Sera Cahoone

Deer Creek Canyon

by Matt Arado

6 November 2012

Sera Cahoone is back with new alt-country songs that sound beautiful but are too measured to really catch fire.
Photo: Hilary Harris 
cover art

Sera Cahoone

Deer Creek Canyon

(Sub Pop)
US: 25 Sep 2012
UK: 1 Oct 2012

I fell in “like” right away with the new record by Seattle singer-songwriter Sera Cahoone. Love, though? Still not quite there.

Deer Creek Canyon, Cahoone’s third solo effort, delivers more of the understated indie-country-folk that has made her a fixture in the Seattle scene. (Cahoone first established herself in that city by playing drums for bands like Carissa’s Weird and Band of Horses.) The songs are moody and relatively quiet affairs built around acoustic guitar and rustic accents – banjo and pedal steel.  Drums appear here and there to provide subtle propulsion. Strings float in like an autumn breeze.

The music, as pretty as it is throughout, rightly takes a back seat to Cahoone’s striking voice. There are hints of Beth Orton and Sarah McLachlan there, but Cahoone’s voice is a bit huskier. She uses it to nice effect on Deer Creek Canyon, which is full of yearning – yearning for love, yearning for home.

In the title track, named after the Colorado canyon near where Cahoone grew up, the narrator pines for a place and lover she left behind. “All the love I have here, sometimes it is just not enough,” Cahoone sings, and then later: “Deer Creek Canyon’s where I’m from / And it’s where you are, still.”

In “Every Little Word”, an estranged lover is beckoned back with a gentle reprimand: “You always had to know what’s in my head / But there ain’t no reason why not to believe every little word I said.” The simmering ballad “And Still We Move” brings us into the fresh aftermath of a broken relationship: “I’ve got your pictures spread out on the floor / All of your letters I can’t put away / I’m trying hard not to erase all of you.”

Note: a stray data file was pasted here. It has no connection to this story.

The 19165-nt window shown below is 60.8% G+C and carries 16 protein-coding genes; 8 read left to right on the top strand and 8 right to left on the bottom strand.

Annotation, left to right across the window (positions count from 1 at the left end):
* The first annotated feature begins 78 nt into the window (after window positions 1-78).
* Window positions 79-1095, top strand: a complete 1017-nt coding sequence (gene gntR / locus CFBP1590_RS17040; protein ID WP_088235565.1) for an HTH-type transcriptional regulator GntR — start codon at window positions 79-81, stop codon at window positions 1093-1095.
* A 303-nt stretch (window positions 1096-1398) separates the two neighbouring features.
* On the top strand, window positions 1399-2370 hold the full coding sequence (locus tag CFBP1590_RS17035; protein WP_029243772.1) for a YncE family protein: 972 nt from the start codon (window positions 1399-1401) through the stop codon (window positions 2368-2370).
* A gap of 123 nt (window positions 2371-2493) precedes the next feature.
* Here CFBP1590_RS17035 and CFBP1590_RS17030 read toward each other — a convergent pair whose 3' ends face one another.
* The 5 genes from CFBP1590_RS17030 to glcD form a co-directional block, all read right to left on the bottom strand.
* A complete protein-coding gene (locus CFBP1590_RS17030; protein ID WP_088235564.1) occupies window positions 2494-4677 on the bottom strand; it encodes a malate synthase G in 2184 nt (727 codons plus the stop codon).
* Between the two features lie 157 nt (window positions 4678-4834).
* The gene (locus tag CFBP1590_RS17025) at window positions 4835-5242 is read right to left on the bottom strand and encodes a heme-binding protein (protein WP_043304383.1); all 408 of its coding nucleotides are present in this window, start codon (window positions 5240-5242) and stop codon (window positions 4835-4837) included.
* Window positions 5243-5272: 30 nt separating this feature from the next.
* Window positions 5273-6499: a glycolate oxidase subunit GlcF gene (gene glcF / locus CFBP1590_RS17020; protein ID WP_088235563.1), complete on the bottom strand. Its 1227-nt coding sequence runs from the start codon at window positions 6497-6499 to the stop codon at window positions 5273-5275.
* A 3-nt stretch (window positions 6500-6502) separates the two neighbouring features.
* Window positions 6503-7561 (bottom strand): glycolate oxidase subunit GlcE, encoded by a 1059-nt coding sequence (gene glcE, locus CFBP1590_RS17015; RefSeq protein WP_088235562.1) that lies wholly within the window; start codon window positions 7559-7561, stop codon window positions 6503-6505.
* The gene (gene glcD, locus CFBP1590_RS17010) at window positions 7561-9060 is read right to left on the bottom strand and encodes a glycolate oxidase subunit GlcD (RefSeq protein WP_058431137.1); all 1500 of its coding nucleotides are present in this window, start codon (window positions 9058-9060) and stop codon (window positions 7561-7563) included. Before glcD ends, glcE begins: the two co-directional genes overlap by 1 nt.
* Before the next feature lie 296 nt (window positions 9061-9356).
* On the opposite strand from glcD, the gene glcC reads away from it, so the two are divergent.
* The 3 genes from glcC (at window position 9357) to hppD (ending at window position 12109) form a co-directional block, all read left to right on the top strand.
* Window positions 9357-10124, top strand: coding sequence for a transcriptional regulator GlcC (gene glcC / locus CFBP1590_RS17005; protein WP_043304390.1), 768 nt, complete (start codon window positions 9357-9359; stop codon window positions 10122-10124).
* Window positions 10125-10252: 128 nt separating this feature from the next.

Deer Creek Canyon is full of songs to curl up with. They evoke the power of place, the shadowy dangers of relationships. They provide a good soundtrack for a rainy afternoon or a solitary walk at dawn. So what keeps me from giving myself completely to this record – mind, heart and soul? I think it’s because there’s something cold at the heart of Deer Creek Canyon. Cahoone’s vocals often come wrapped in a ghostly echo, making it sound like she’s singing in a cavernous hall. More importantly, the music is precise and pristine to the point of being clinical. Every pluck of banjo, every whine of pedal steel, every vocal phrase feels obsessively groomed, rehearsed. As I listen I keep waiting for Cahoone and her band to go off-book, to grab me around the throat with a ragged musical flourish or a from-the-gut primal yowl. That moment never comes, though, and my admiration for the songs remains at arm’s length.

Am I being too harsh? Maybe. I don’t know. This record confounded me a bit. (If that’s not already obvious.) Cahoone is a talented musician and writer, no doubt. And I’m glad I’ve been able to spend time with Deer Creek Canyon. But for now I think I’m keeping this album in the “friend” pile, while I continue to look for true love elsewhere.

Deer Creek Canyon


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